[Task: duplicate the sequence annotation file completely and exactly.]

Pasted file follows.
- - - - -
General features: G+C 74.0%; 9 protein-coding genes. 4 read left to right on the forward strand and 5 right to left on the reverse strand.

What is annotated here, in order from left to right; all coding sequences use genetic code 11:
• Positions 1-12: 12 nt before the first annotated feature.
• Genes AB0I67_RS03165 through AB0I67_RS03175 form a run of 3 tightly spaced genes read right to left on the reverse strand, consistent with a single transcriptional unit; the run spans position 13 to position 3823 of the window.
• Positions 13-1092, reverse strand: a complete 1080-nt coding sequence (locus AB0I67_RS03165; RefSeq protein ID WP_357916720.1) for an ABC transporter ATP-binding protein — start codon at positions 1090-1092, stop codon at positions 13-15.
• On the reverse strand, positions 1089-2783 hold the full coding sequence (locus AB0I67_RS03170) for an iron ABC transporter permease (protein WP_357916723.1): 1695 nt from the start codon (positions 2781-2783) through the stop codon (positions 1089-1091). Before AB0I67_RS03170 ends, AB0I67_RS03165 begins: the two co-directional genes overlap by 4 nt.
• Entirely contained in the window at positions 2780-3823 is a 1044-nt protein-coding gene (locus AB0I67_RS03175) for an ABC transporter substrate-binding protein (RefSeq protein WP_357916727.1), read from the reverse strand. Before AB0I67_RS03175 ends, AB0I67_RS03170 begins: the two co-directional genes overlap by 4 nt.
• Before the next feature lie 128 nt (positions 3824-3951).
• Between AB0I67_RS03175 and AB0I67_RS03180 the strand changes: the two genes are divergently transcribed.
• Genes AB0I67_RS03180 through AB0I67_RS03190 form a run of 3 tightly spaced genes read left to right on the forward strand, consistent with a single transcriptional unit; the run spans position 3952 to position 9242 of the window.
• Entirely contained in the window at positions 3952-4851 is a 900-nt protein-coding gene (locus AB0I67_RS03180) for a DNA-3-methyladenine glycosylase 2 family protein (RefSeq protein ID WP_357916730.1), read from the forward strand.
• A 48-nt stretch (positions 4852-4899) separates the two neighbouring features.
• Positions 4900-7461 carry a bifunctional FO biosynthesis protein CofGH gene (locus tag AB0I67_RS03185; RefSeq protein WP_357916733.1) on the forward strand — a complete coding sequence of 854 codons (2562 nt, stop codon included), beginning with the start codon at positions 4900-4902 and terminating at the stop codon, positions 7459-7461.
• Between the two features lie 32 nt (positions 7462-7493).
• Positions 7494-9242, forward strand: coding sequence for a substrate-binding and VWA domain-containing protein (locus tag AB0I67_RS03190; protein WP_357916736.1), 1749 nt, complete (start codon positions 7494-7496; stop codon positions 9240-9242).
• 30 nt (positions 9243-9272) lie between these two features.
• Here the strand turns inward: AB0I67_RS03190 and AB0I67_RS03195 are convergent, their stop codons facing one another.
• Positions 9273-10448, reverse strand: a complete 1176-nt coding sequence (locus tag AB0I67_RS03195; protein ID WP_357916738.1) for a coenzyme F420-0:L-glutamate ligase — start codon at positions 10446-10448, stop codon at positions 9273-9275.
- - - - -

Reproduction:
General features: G+C 74.0%; 9 protein-coding genes. 4 read left to right on the forward strand and 5 right to left on the reverse strand.

What is annotated here, in order from left to right; all coding sequences use genetic code 11:
• Positions 1-12: 12 nt before the first annotated feature.
• Genes AB0I67_RS03165 through AB0I67_RS03175 form a run of 3 tightly spaced genes read right to left on the reverse strand, consistent with a single transcriptional unit; the run spans position 13 to position 3823 of the window.
• Positions 13-1092, reverse strand: a complete 1080-nt coding sequence (locus AB0I67_RS03165; RefSeq protein ID WP_357916720.1) for an ABC transporter ATP-binding protein — start codon at positions 1090-1092, stop codon at positions 13-15.
• On the reverse strand, positions 1089-2783 hold the full coding sequence (locus AB0I67_RS03170) for an iron ABC transporter permease (protein WP_357916723.1): 1695 nt from the start codon (positions 2781-2783) through the stop codon (positions 1089-1091). Before AB0I67_RS03170 ends, AB0I67_RS03165 begins: the two co-directional genes overlap by 4 nt.
• Entirely contained in the window at positions 2780-3823 is a 1044-nt protein-coding gene (locus AB0I67_RS03175) for an ABC transporter substrate-binding protein (RefSeq protein WP_357916727.1), read from the reverse strand. Before AB0I67_RS03175 ends, AB0I67_RS03170 begins: the two co-directional genes overlap by 4 nt.
• Before the next feature lie 128 nt (positions 3824-3951).
• Between AB0I67_RS03175 and AB0I67_RS03180 the strand changes: the two genes are divergently transcribed.
• Genes AB0I67_RS03180 through AB0I67_RS03190 form a run of 3 tightly spaced genes read left to right on the forward strand, consistent with a single transcriptional unit; the run spans position 3952 to position 9242 of the window.
• Entirely contained in the window at positions 3952-4851 is a 900-nt protein-coding gene (locus AB0I67_RS03180) for a DNA-3-methyladenine glycosylase 2 family protein (RefSeq protein ID WP_357916730.1), read from the forward strand.
• A 48-nt stretch (positions 4852-4899) separates the two neighbouring features.
• Positions 4900-7461 carry a bifunctional FO biosynthesis protein CofGH gene (locus tag AB0I67_RS03185; RefSeq protein WP_357916733.1) on the forward strand — a complete coding sequence of 854 codons (2562 nt, stop codon included), beginning with the start codon at positions 4900-4902 and terminating at the stop codon, positions 7459-7461.
• Between the two features lie 32 nt (positions 7462-7493).
• Positions 7494-9242, forward strand: coding sequence for a substrate-binding and VWA domain-containing protein (locus tag AB0I67_RS03190; protein WP_357916736.1), 1749 nt, complete (start codon positions 7494-7496; stop codon positions 9240-9242).
• 30 nt (positions 9243-9272) lie between these two features.
• Here the strand turns inward: AB0I67_RS03190 and AB0I67_RS03195 are convergent, their stop codons facing one another.
• Positions 9273-10448, reverse strand: a complete 1176-nt coding sequence (locus tag AB0I67_RS03195; protein ID WP_357916738.1) for a coenzyme F420-0:L-glutamate ligase — start codon at positions 10446-10448, stop codon at positions 9273-9275.